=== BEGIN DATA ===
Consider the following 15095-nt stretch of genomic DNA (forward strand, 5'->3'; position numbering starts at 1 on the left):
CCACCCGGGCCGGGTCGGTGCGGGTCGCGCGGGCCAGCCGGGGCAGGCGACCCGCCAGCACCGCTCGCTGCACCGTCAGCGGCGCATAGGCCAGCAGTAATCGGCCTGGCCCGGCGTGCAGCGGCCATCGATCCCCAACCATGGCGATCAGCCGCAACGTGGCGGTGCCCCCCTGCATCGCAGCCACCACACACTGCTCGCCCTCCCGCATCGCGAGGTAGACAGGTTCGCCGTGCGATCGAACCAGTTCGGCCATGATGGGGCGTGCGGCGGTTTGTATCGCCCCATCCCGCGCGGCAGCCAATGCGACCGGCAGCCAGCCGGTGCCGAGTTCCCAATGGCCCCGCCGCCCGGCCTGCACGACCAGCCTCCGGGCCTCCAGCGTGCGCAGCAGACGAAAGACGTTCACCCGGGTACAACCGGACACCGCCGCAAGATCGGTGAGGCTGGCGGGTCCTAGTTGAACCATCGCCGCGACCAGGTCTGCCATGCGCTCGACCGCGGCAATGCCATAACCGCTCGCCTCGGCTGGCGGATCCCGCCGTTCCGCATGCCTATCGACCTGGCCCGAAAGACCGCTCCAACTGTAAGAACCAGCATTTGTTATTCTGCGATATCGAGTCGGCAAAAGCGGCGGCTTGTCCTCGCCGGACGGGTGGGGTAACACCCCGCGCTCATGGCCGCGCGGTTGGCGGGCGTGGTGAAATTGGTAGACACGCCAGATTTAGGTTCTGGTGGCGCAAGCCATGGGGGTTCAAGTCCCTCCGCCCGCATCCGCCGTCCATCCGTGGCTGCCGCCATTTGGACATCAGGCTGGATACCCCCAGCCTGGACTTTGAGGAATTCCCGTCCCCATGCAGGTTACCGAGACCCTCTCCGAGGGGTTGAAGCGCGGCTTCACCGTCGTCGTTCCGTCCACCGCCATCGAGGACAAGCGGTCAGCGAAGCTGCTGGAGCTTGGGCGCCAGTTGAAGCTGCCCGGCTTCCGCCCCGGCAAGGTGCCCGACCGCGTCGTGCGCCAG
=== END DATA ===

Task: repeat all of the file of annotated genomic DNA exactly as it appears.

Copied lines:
Consider the following 15095-nt stretch of genomic DNA (forward strand, 5'->3'; position numbering starts at 1 on the left):
CCACCCGGGCCGGGTCGGTGCGGGTCGCGCGGGCCAGCCGGGGCAGGCGACCCGCCAGCACCGCTCGCTGCACCGTCAGCGGCGCATAGGCCAGCAGTAATCGGCCTGGCCCGGCGTGCAGCGGCCATCGATCCCCAACCATGGCGATCAGCCGCAACGTGGCGGTGCCCCCCTGCATCGCAGCCACCACACACTGCTCGCCCTCCCGCATCGCGAGGTAGACAGGTTCGCCGTGCGATCGAACCAGTTCGGCCATGATGGGGCGTGCGGCGGTTTGTATCGCCCCATCCCGCGCGGCAGCCAATGCGACCGGCAGCCAGCCGGTGCCGAGTTCCCAATGGCCCCGCCGCCCGGCCTGCACGACCAGCCTCCGGGCCTCCAGCGTGCGCAGCAGACGAAAGACGTTCACCCGGGTACAACCGGACACCGCCGCAAGATCGGTGAGGCTGGCGGGTCCTAGTTGAACCATCGCCGCGACCAGGTCTGCCATGCGCTCGACCGCGGCAATGCCATAACCGCTCGCCTCGGCTGGCGGATCCCGCCGTTCCGCATGCCTATCGACCTGGCCCGAAAGACCGCTCCAACTGTAAGAACCAGCATTTGTTATTCTGCGATATCGAGTCGGCAAAAGCGGCGGCTTGTCCTCGCCGGACGGGTGGGGTAACACCCCGCGCTCATGGCCGCGCGGTTGGCGGGCGTGGTGAAATTGGTAGACACGCCAGATTTAGGTTCTGGTGGCGCAAGCCATGGGGGTTCAAGTCCCTCCGCCCGCATCCGCCGTCCATCCGTGGCTGCCGCCATTTGGACATCAGGCTGGATACCCCCAGCCTGGACTTTGAGGAATTCCCGTCCCCATGCAGGTTACCGAGACCCTCTCCGAGGGGTTGAAGCGCGGCTTCACCGTCGTCGTTCCGTCCACCGCCATCGAGGACAAGCGGTCAGCGAAGCTGCTGGAGCTTGGGCGCCAGTTGAAGCTGCCCGGCTTCCGCCCCGGCAAGGTGCCCGACCGCGTCGTGCGCCAG